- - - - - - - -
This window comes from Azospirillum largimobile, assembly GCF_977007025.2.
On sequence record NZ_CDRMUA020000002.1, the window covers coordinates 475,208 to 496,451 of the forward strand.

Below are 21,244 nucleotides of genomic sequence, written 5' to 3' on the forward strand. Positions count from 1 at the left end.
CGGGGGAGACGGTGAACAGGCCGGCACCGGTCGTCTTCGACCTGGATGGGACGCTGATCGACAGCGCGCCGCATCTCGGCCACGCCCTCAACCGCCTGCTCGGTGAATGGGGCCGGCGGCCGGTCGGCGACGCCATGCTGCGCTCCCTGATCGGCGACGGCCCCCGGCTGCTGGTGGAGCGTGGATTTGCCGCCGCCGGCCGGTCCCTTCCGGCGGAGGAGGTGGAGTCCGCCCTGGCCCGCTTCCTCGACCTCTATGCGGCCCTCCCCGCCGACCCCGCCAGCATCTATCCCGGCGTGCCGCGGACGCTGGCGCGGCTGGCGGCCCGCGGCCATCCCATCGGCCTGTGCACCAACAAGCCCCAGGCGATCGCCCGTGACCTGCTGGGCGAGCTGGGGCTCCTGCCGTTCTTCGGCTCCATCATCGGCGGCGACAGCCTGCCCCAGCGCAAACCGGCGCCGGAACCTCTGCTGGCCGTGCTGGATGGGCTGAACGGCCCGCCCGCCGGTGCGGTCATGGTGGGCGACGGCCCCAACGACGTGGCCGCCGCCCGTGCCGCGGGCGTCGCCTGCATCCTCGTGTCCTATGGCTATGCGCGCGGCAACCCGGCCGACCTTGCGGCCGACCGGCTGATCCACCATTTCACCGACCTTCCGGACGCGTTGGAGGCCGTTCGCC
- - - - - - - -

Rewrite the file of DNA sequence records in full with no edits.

This window comes from Azospirillum largimobile, assembly GCF_977007025.2.
On sequence record NZ_CDRMUA020000002.1, the window covers coordinates 475,208 to 496,451 of the forward strand.

Below are 21,244 nucleotides of genomic sequence, written 5' to 3' on the forward strand. Positions count from 1 at the left end.
CGGGGGAGACGGTGAACAGGCCGGCACCGGTCGTCTTCGACCTGGATGGGACGCTGATCGACAGCGCGCCGCATCTCGGCCACGCCCTCAACCGCCTGCTCGGTGAATGGGGCCGGCGGCCGGTCGGCGACGCCATGCTGCGCTCCCTGATCGGCGACGGCCCCCGGCTGCTGGTGGAGCGTGGATTTGCCGCCGCCGGCCGGTCCCTTCCGGCGGAGGAGGTGGAGTCCGCCCTGGCCCGCTTCCTCGACCTCTATGCGGCCCTCCCCGCCGACCCCGCCAGCATCTATCCCGGCGTGCCGCGGACGCTGGCGCGGCTGGCGGCCCGCGGCCATCCCATCGGCCTGTGCACCAACAAGCCCCAGGCGATCGCCCGTGACCTGCTGGGCGAGCTGGGGCTCCTGCCGTTCTTCGGCTCCATCATCGGCGGCGACAGCCTGCCCCAGCGCAAACCGGCGCCGGAACCTCTGCTGGCCGTGCTGGATGGGCTGAACGGCCCGCCCGCCGGTGCGGTCATGGTGGGCGACGGCCCCAACGACGTGGCCGCCGCCCGTGCCGCGGGCGTCGCCTGCATCCTCGTGTCCTATGGCTATGCGCGCGGCAACCCGGCCGACCTTGCGGCCGACCGGCTGATCCACCATTTCACCGACCTTCCGGACGCGTTGGAGGCCGTTCGCC